EXCLUSIVE: Rory has a lot of scar damage… Everyone thought McIlroy would win a dozen majors, now he’d be ecstatic to get a fifth, says Nick Faldo, as the Northern Irishman once again struggles at Augusta
- Europe’s most successful ever golfer says Rory McIlroy is mentally scarred
- The three-time Masters champion says failure gets registered within the mind
- Sir Nick Faldo says right now there isn’t another Tiger but one day there could be
Sir Nick Faldo is waiting beneath the boughs of the majestic old oak tree that stands in front of the clubhouse at Augusta National.
Its branches seem to go on for ever, stretching and weaving towards the first tee, defying gravity and defying time, gazing out over the manicured course that falls away beneath it in valleys and curves, listening to the conversations that take place in its lee.
The balm of tradition and of timelessness is everywhere at Augusta and Faldo is comfortable here. He is easy company, generous with his time and happy to talk, acknowledging well-wishers as they drift past him.
Sir Nick Faldo signing autographs prior to the 2022 editon of the Masters at Augusta National
He remains a keen-eyed observer of the game, too, a much-admired analyst for American network CBS and someone who has an instinctive feel for the motivations and the struggles that drive men like Augusta’s returning king, Tiger Woods.
That timelessness is one of the qualities that makes Augusta National such an alluring and immersive place to watch sport.
Time, like the oak, has stood still within its walls. But when Faldo, the greatest European golfer of all time, a man who won the Masters on three occasions, begins to talk, he speaks about the scars time leaves on a golfer here among the azaleas and the magnolias and the havoc it can wreak.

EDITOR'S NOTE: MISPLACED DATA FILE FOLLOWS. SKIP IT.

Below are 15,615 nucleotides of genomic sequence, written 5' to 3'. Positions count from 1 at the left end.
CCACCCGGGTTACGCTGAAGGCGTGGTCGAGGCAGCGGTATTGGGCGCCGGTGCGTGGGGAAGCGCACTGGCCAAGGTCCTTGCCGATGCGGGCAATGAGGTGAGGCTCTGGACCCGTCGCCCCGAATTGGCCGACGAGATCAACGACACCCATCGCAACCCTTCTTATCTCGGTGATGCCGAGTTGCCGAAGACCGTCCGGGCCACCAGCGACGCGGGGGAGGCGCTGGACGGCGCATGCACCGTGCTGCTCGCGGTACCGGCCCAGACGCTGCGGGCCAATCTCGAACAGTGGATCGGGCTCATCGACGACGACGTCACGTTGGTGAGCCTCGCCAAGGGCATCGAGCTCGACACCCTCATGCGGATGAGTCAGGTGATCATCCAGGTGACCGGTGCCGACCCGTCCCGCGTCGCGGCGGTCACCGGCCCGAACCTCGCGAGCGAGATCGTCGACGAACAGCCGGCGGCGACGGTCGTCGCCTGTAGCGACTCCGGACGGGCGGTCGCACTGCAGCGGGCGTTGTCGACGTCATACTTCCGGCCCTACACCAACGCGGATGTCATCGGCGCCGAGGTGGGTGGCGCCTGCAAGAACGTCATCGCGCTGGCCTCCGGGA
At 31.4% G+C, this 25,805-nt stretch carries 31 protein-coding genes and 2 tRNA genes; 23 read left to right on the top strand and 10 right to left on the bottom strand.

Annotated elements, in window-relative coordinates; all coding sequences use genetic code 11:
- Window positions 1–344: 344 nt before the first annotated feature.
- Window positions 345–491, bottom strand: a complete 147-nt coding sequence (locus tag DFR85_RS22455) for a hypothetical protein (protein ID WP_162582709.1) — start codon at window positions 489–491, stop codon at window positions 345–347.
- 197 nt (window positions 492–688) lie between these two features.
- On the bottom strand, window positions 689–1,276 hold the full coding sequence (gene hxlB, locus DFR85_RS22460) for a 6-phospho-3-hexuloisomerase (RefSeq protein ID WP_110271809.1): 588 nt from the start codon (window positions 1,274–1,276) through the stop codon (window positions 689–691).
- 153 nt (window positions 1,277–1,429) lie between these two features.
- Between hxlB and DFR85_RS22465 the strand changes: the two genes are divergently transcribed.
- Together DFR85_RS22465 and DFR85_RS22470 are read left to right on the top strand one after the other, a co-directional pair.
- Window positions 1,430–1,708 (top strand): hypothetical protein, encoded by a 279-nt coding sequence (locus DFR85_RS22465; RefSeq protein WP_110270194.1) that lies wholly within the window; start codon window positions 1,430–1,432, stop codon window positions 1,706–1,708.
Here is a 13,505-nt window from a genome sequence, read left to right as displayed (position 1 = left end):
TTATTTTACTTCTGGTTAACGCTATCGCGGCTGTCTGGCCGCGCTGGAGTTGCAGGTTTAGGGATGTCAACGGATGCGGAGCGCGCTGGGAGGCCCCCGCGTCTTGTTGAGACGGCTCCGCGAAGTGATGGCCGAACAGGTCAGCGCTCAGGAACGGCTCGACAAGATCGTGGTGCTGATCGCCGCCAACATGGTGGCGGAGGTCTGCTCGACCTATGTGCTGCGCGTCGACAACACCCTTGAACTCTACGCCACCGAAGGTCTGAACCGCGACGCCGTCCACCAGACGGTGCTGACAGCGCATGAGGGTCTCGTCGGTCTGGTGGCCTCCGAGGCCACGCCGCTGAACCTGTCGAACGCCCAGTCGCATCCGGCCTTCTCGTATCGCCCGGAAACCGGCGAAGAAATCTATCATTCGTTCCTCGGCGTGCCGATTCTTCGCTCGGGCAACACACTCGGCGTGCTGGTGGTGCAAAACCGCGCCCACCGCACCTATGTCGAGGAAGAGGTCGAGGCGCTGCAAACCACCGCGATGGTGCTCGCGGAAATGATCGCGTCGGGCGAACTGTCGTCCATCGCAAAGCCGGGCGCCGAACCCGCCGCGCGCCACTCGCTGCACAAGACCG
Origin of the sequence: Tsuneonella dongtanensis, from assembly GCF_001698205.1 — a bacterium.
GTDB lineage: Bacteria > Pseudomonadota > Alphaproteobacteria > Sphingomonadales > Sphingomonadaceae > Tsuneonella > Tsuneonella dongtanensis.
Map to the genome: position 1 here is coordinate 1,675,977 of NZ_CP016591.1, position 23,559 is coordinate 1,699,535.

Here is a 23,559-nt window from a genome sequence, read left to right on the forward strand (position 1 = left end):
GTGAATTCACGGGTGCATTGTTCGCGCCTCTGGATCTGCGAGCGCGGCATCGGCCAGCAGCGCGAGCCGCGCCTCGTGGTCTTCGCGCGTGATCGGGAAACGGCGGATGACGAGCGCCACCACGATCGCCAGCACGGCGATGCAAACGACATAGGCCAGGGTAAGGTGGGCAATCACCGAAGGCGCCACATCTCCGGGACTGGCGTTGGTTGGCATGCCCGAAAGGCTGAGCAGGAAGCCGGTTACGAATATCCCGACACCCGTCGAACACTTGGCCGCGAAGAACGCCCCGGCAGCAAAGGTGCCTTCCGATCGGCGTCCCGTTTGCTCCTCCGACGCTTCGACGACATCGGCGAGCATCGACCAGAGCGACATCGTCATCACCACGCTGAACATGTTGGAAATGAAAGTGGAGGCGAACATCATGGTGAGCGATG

Faldo won three green jackets: in 1989, 1990 and 1996, his last major championship win
Rory McIlroy has struggled again at Augusta with Faldo suggesting there are mental scarring issues there
He talks, in particular, about Rory McIlroy, the man who most assumed would breeze past Faldo’s record of six major victories and usurp his crown as Europe’s greatest.
The question back in 2014, when McIlroy won his fourth major at the age of 25, was not if he would overtake Faldo but how close he might get to the marks set by Woods and Jack Nicklaus. Eight years on, he is still stuck on four.
Time has left its scars on McIlroy, too, who is playing Augusta for the 14th time this week. Now 32, he had a golden chance to win here in 2011.
He led by four strokes going into the final round and was still set fair as he started out on the back nine but dropped six strokes on the 10th, 11th and 12th and fell out of contention. His fourth round was an eight-over par 80.
‘A lot of it gets registered,’ Faldo says, as he thinks about McIlroy’s career sweep.
‘A lot of pictures. A lot of pictures in your own head. He will know when he had opportunities that he squandered. That leaves scar damage. You know how you felt. You know when you had the opportunity and how you reacted to it. That’s memory.
‘Everybody says they wish they were 18 again. At 18, you are coming here and all your pictures are clear. “What’s my vision? Go and play, go and enjoy it”. Ten years on, it gets harder as you store up all those images in your mind. Learning to play without fear is the secret to any sport.
‘A guy walks up to take a penalty in football and he has to deal with that. I was watching the college basketball, the Final Four, on the television the other night and the guy was a 93 per cent shooter from the free-throw line and he misses six for six. That’s your mind.
‘You miss a couple and you have to deal with it right there and then. It’s the same when you are here at the Masters.
‘You face the fears on every shot at Augusta. When Rory was younger and he surged to all those major victories in the space of a couple of years, everybody was like “he is going to win a dozen majors”. Now he’s going to be ecstatic if he can get to five. He has got a lot of scar damage.’